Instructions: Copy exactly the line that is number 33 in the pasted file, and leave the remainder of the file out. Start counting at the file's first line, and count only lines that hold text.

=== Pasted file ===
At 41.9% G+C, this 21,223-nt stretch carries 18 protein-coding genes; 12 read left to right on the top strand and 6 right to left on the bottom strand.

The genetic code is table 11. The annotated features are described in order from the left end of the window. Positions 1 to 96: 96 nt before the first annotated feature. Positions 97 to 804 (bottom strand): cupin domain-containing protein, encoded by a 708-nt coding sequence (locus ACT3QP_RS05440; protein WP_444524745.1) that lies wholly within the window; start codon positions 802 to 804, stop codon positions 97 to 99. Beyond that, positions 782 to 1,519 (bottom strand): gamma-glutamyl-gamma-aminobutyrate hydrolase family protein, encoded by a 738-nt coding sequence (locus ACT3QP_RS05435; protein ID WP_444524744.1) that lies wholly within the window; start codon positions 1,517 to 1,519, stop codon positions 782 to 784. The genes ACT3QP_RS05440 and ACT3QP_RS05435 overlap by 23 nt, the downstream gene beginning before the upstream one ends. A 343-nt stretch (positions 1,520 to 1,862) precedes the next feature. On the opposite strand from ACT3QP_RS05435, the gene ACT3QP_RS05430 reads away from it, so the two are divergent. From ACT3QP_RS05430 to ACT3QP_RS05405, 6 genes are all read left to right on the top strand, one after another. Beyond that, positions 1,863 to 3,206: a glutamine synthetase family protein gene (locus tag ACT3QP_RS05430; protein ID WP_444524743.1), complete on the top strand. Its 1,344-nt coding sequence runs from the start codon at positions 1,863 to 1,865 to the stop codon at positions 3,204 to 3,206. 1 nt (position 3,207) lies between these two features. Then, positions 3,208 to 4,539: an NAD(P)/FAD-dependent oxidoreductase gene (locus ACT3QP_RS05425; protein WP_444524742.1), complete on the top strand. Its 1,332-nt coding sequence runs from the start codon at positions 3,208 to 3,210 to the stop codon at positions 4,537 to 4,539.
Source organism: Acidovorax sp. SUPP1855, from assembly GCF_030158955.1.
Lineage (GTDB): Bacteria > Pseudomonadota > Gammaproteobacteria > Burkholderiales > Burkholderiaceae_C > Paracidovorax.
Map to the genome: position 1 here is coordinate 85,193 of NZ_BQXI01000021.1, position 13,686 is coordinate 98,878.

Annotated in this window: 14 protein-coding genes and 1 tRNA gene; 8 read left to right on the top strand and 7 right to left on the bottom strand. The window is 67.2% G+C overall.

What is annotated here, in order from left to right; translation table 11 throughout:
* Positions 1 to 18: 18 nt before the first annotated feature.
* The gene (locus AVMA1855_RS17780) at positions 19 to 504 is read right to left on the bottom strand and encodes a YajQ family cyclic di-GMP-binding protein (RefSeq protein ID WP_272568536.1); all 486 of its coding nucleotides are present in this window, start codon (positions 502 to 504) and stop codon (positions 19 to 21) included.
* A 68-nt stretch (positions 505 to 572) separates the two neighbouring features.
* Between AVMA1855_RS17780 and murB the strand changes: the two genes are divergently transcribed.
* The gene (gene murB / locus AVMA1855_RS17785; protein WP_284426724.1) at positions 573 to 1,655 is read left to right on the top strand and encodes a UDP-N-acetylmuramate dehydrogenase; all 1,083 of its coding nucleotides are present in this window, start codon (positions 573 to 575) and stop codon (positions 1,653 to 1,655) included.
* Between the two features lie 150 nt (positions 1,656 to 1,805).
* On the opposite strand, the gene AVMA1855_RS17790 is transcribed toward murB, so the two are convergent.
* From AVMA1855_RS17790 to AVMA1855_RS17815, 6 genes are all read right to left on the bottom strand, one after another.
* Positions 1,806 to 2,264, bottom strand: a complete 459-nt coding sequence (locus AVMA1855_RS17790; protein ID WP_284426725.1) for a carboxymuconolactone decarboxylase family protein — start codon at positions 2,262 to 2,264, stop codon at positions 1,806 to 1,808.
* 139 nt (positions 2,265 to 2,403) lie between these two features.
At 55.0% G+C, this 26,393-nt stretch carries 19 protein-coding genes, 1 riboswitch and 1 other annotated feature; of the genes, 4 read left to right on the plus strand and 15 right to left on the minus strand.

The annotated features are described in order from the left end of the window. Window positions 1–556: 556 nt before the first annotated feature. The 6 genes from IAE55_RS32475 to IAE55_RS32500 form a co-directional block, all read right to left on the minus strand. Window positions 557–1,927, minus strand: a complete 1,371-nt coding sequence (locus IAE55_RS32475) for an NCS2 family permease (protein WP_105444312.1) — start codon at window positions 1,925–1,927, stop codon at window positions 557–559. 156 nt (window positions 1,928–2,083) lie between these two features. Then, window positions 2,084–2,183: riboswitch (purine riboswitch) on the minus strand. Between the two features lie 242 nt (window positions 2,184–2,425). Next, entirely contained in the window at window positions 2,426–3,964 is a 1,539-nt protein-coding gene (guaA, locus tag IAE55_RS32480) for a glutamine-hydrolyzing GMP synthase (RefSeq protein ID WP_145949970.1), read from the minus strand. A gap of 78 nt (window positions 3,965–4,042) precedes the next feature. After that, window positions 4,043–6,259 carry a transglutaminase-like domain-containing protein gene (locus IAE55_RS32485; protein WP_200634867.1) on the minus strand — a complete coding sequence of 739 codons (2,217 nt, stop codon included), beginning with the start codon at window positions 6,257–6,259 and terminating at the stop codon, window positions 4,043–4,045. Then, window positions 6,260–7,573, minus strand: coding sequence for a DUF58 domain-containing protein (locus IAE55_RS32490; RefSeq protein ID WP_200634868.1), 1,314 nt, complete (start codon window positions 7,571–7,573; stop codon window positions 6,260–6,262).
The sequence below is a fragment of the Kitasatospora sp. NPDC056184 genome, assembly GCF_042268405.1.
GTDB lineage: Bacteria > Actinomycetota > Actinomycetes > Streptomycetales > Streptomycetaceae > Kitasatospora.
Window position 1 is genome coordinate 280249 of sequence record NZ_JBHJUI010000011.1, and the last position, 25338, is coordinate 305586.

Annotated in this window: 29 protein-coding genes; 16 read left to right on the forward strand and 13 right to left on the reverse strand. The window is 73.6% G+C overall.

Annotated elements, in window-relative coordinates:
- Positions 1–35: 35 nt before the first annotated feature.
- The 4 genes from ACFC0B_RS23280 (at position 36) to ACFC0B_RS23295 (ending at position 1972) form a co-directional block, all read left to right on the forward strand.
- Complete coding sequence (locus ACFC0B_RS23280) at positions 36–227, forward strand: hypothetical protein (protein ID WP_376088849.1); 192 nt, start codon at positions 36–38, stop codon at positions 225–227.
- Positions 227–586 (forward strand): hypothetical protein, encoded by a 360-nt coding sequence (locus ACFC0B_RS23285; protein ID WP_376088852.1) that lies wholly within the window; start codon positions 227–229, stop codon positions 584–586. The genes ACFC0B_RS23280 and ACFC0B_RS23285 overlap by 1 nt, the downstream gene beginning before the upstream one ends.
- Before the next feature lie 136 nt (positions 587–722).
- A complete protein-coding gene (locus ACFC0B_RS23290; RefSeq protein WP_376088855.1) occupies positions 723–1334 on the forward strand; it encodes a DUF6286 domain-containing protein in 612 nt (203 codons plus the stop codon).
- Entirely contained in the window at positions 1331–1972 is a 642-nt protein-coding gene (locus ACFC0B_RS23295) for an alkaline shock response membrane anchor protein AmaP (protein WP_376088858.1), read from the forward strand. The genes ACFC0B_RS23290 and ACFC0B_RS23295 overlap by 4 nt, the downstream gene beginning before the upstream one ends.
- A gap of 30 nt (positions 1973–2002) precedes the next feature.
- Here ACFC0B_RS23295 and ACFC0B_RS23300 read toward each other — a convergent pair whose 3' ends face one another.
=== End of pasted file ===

- Here ACFC0B_RS23295 and ACFC0B_RS23300 read toward each other — a convergent pair whose 3' ends face one another.